TAMU BIOMEDICAL 2018

 Tamu Biomedical group is here!

After a wonderful introduction to the Costa Rican culture and Spanish language, the students were ready and anxious to experience more adventures in the beautiful province of Guancaste, Costa Rica.  Texas A&M students arrived to Guanacaste and the peaceful town of Potrero where they would meet the families they are staying with for the following week. 

Monday was a day full of learning Costa Rican culture.  This program is full of opportunities to learn the characteristics of the country and everything special it has to offer.  The students woke up very early and excited to start their first day of classes at CPI, where they met their teachers. 

When we refer to the beautiful country of Costa Rica, we not only refer to the mountains, rivers and white sand beaches, but some of the incredible experiences that are unique to this area.  We started the week learning about an event that is very famous in Costa Rica and worldwide.  After Spanish classes, we rushed back to our house to prepare for this very special event.  We traveled to Ostional beach where Texas A&M students were witnesses to an unforgettable experience-some might even say that it’s a once in a lifetime experience.  Once we arrived to the beach, some local guides took us to a strategic spot to view the thousands of Ridley sea turtles.  We were able to see how the turtles made the journey from the water to the sandy beaches, and how they laid their eggs.  It was an incredible experience how all the events take place to watch something so special in a certain place.  We had the best luck and we appreciate everything that we saw. 

It’s cooking time! Thursday, the group was in charge of cooking their own Costa Rican lunch.  Once everyone was prepared for the kitchen, they started preparing the ingredients for a traditional meal called Arroz con Pollo.  The cooking class was a total success and students not only learned how to cook but the verbs and ingredient words in Spanish.  They enjoyed their hard work and had a delicious meal.


TAMU Biomedical was welcomed to Heredia on a pretty sunny afternoon. The hostfamilies were waiting expectantly at the CPI campus. Everyone was introduced and taken to their respective families. We waved hasta luego and good night to each other and that concluded day one in the Central Valley.

 

 

 

 

 

          

Monday morning dawned hot and bright and everyone was a bit nervous but excited too, to start Spanish classes. The academic morning being over, it was time to cook out lunch. Our lunch was going to be rice and chicken, rice and vegetables, beans, salad, and juice, but first we had to help preparing the rice and all its ingredients, and make the salad. All hands on deck and we got to work! Lunch was yummy, thanks to everyone’s help.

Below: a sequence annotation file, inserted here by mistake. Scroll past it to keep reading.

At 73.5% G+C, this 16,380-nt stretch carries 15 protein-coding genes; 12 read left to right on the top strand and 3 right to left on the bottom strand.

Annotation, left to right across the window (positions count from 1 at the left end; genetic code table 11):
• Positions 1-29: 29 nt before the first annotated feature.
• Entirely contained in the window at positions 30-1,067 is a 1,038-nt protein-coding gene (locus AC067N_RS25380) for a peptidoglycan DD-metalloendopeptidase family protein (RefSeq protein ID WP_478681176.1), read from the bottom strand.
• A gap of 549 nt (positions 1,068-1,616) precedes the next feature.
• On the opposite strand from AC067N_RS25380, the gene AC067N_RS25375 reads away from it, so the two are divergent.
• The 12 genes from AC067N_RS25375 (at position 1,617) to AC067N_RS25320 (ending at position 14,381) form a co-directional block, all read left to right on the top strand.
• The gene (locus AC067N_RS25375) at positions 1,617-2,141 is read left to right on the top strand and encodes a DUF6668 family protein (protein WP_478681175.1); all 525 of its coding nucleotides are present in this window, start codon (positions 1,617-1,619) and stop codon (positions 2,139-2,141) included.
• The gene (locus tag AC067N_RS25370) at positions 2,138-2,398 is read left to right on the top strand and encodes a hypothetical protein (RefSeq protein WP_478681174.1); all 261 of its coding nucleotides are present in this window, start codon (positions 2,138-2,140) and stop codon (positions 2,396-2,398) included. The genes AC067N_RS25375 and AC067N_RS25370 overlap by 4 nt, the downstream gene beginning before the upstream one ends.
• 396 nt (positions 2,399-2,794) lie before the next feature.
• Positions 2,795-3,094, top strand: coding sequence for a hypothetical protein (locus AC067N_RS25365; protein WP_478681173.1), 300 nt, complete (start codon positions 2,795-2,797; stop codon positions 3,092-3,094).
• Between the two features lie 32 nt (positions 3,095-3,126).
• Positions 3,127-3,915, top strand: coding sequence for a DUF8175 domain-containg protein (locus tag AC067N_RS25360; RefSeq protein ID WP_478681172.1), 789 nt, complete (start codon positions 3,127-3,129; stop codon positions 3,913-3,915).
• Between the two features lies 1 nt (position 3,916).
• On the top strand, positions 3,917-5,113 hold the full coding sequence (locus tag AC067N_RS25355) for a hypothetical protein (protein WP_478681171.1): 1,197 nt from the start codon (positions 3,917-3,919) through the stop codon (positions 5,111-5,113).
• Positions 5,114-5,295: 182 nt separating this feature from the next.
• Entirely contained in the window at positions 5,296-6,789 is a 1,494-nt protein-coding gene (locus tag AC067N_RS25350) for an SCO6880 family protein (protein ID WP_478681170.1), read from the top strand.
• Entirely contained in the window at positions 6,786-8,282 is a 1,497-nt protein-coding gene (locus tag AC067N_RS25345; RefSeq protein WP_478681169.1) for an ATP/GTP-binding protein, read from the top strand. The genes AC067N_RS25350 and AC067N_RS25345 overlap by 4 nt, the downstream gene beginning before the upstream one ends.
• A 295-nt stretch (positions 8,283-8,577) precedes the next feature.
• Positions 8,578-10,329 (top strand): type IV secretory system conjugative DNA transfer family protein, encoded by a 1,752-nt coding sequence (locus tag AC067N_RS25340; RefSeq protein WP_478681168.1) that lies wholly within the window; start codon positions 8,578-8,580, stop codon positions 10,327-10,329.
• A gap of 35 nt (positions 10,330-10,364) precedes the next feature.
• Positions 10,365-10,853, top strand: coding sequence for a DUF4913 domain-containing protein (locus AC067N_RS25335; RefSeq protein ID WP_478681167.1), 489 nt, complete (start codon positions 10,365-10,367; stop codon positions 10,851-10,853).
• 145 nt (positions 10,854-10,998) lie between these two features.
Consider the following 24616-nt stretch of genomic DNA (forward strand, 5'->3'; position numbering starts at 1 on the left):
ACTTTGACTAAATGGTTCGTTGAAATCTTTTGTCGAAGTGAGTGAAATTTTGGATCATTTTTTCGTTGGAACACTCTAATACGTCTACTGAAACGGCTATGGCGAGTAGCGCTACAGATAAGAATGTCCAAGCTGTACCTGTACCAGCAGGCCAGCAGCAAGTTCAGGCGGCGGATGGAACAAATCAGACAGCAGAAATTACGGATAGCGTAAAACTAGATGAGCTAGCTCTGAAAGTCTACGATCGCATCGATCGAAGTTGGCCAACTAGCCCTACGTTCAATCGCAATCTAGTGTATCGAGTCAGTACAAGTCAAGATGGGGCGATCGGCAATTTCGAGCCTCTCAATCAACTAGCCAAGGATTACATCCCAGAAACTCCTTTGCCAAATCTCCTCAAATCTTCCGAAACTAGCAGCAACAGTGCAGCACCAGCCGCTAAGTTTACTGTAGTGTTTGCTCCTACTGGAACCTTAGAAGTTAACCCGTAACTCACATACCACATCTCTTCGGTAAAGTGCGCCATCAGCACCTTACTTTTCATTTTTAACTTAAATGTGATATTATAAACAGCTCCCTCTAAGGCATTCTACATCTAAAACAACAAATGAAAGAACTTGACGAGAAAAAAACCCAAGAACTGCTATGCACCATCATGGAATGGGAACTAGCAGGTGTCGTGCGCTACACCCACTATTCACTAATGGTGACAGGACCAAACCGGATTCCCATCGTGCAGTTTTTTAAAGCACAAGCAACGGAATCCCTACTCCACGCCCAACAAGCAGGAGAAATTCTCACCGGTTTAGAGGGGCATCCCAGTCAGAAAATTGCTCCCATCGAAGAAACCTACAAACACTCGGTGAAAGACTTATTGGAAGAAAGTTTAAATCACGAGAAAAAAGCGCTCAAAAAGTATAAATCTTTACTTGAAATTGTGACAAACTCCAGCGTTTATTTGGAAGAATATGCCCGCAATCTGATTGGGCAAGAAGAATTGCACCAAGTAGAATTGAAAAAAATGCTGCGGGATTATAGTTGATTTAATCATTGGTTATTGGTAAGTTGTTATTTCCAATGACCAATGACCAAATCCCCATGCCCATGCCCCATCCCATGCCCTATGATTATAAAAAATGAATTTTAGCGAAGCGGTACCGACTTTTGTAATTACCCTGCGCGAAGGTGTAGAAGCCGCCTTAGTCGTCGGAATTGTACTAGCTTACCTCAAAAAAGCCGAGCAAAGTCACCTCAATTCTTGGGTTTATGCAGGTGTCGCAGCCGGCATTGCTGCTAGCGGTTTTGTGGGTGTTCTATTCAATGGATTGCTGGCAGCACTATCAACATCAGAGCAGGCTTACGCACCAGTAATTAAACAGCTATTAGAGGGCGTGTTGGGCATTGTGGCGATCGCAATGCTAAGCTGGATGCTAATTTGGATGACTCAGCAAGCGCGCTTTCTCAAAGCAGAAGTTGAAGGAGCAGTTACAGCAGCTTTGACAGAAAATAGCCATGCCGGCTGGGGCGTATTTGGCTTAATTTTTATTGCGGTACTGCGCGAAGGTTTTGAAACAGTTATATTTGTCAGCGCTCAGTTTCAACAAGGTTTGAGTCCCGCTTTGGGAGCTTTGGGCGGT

We then walked around the small town of San Joaquín. We saw practical landmarks like supermarkets, ATMs, the town square, soccer field, and a good coffee shop for an afternoon café.

The following day the Spanish classes continued in the morning and lunch was at a local restaurant. From there our driver took us to a super cool veterinary hospital. We were showed around the facility which includes shock room, gastroenterology consult, radiology, physical therapy, operating room, treatment room, lab, and it goes on and on.

                                    

They had several doggie patients, both large and small. We even got to see the stalls and operating room for horses. Equine medicine is another service the Hospital offers.

The week progressed with Spanish classes in the morning and visits and tours in the afternoons.

One day we got a the public bus for an adventures ride to the city of Heredia, nicknamed La Ciudad de las Flores. (The City of Flowers) Nicknamed maybe for all its beautiful flowers decorating the houses and yards or perhaps it has to do to the local folklore that says there were two very beautiful sisters and their last name was Flores (meaning flowers). These two sisters attracted much attention so the place became known as the City of the Flores (flowers).

                      

 We visited the local market where the sights and smells brought us close to day to day life. The bustling of a local market is a rich cultural experience. Everything is up close and personal, the vendors calling out their wares, eating stands, clothing stores, and fruit and vegetable stands making for a lively and colorful afternoon event. 

                                                                        

On another afternoon we visited one of the biggest public hospitals in the Central Valley. The Hospital Rafael Angel Calderón Guardia is named after a former Costa Rican president who worked for the rights, education, and health of the people, a very famous civil reformer. This Hospital is a Class A, level three hospital. One of three like hospitals in the Central Valley. Our tour and talk took us to different areas of care. We learned about public health care in Costa Rica, social medicine, the history of the hospital, got to tour different care wings, and see how intricate and complex a hospital this size is.